FIG. 5, shows the possible fine trim adjustments achievable with the trimdac 316. The upper and lower envelopes 502 and 504 of the graphs show the INL trim produced if the trimdac code is held at +FS (full scale) or −FS. The 14 regions in between 506 represent the range of DAC codes where trimdac 316 may be controlled by each of the (14) ROM words, and the individual lines 508 in each of the regions 506 shown represent an arbitrary set of possible ROM codes.

In one embodiment of the invention, 8-bit trimdac 316 (which could be configured with any suitable number of bits) is divided into (2) MSB, (3) Middle Bits, and (3) LSB sections. Each of these different sections preferably tie into (are preferably implemented with) different tap points in the RS1/RS15 resistor structure. This serves to minimize bit interaction, which may be difficult to avoid in variable resistor circuits.

It should be noted that controlled Rsw transmission switch structures may be controlled by the input (ROM) code to set the trimdac resistance value. Such Rsw transmission switch structures are disclosed in copending U.S. patent application entitled, “SYSTEMS AND METHODS FOR SWITCH RESISTANCE CONTROL IN DIGITAL TO ANALOG CONVERTERS (DACS)” which is hereby incorporated by reference herein in its entirety. The transmission switch structures may have a parallel Nchannel and Pchannel pair. To turn the switch OH, the gates of the switches can be tied to VGN and VGP. In one embodiment, the transmission switch structures tie to the SW_1S and SW_15S nodes, which are driven to either REFHI or REFLO depending on the S1 and S15 digital inputs.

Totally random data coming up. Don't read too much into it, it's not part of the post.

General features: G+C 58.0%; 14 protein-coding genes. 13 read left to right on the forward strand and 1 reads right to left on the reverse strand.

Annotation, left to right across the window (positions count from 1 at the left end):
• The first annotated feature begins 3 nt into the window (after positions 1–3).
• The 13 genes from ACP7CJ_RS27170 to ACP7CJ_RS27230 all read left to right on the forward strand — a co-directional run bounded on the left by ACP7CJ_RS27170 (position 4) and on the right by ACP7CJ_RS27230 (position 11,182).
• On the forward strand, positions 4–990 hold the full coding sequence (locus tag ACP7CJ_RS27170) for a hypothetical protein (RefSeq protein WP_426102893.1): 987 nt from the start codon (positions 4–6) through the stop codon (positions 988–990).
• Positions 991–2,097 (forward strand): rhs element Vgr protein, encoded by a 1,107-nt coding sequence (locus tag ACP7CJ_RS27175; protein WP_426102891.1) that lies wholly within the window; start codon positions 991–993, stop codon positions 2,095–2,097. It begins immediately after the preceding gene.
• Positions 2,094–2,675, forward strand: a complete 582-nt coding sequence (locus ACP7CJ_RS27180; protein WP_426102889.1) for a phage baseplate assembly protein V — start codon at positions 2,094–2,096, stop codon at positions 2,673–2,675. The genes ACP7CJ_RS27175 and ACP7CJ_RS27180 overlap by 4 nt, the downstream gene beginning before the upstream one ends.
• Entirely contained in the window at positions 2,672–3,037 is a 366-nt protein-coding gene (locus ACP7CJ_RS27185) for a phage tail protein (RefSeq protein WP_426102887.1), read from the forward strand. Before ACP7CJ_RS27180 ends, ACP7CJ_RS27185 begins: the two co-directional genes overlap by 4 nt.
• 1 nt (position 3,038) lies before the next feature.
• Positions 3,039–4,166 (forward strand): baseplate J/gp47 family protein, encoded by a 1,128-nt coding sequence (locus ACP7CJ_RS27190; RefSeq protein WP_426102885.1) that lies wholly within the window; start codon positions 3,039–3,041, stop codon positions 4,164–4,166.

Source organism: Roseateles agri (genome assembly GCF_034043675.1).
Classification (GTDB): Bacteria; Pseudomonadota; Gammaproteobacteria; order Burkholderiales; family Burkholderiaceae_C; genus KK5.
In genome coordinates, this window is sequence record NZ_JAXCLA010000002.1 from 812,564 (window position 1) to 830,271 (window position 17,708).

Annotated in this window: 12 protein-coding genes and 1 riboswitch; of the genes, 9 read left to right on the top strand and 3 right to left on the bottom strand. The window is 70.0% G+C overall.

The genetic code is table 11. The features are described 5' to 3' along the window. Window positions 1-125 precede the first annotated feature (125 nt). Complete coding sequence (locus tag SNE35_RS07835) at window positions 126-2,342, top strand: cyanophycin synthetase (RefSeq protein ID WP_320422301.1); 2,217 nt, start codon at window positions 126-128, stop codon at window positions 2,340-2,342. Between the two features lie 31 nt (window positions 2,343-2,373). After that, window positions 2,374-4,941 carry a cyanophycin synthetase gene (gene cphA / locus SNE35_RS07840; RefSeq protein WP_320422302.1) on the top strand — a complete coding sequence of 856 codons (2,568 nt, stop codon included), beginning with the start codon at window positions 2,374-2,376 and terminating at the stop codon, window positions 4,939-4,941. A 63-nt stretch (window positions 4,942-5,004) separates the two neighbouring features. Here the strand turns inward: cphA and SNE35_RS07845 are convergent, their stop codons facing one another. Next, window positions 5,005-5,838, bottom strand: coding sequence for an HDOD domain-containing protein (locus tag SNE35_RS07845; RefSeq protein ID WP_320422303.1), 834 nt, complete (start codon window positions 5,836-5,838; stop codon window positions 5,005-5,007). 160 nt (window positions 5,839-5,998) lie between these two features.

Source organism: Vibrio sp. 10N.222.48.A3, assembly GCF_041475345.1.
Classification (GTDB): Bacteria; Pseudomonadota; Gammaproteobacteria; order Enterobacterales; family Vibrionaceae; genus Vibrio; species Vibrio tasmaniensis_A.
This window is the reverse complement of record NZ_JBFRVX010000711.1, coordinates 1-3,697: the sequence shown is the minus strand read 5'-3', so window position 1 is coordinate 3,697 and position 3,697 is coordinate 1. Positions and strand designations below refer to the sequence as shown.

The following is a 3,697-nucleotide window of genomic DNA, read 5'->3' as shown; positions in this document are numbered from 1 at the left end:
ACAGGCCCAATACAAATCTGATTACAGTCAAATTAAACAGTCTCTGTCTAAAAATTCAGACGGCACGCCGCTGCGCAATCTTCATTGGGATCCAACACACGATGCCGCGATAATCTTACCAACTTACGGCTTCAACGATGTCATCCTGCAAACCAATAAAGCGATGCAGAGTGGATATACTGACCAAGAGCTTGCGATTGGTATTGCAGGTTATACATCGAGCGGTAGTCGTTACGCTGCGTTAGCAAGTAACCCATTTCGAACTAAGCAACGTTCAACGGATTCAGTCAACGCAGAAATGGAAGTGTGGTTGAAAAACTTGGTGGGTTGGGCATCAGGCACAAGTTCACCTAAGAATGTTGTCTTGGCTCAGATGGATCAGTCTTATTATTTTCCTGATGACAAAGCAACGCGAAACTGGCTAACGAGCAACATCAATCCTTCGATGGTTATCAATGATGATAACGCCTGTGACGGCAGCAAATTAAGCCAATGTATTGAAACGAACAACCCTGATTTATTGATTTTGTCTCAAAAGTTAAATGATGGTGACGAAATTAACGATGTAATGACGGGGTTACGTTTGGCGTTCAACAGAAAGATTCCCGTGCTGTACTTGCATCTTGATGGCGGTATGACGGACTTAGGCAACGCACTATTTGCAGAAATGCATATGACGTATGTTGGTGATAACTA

In this embodiment, when the SW_node is pulled to REFHI the Pchannel transmission switch device is ON (Vgate=VGP) and has a Rsw that tracks Rtf The Nchannel switch has a negative VGS and may be OFF,

When the SW_node is pulled to REFLO the Nchannel transmission switch device is ON (Vgate=VGN) and has a Rsw that tracks Rtf. The Pchannel switch has a positive VGS and is OFF.

FIGS. 6-8 show circuits that further illustrate the use of invention with respect to transmission switch structures.

FIG. 6 shows a more detailed view of resistor 312 and resistor 317. Resistor 312 is preferably controlled by digital control from ROM 318.

FIG, 7 shows a more detailed view of one implementation of resistor 317, Preferably, digital control may be input to switches 317 A-D.

FIG. 8 shows a detailed schematic diagram of an exemplary circuit 846 that may be used to implement one or all of switches 317 A-D in FIG. 7.

Circuit 846 preferably includes a control signal 848 and buffer 850. Buffer 850 may be coupled to Vcc (the supply voltage) and to ground. Control signal 848 preferably controls the operation of P-channel driver 852 and N-channel driver 854. Depending on the control signal, either VGP (the high reference gate voltage) is coupled to the gate of P-channel transistor 856 which couples A to output node 860, or VGN (the low reference gate voltage) is coupled to the gate of N-channel transistor 858, which couples B to output node 860. To reiterate, circuit 846 is a detailed schematic of one embodiment of a circuit that may be used to implement one, some or all of switches 317 A-D shown in FIG. 7.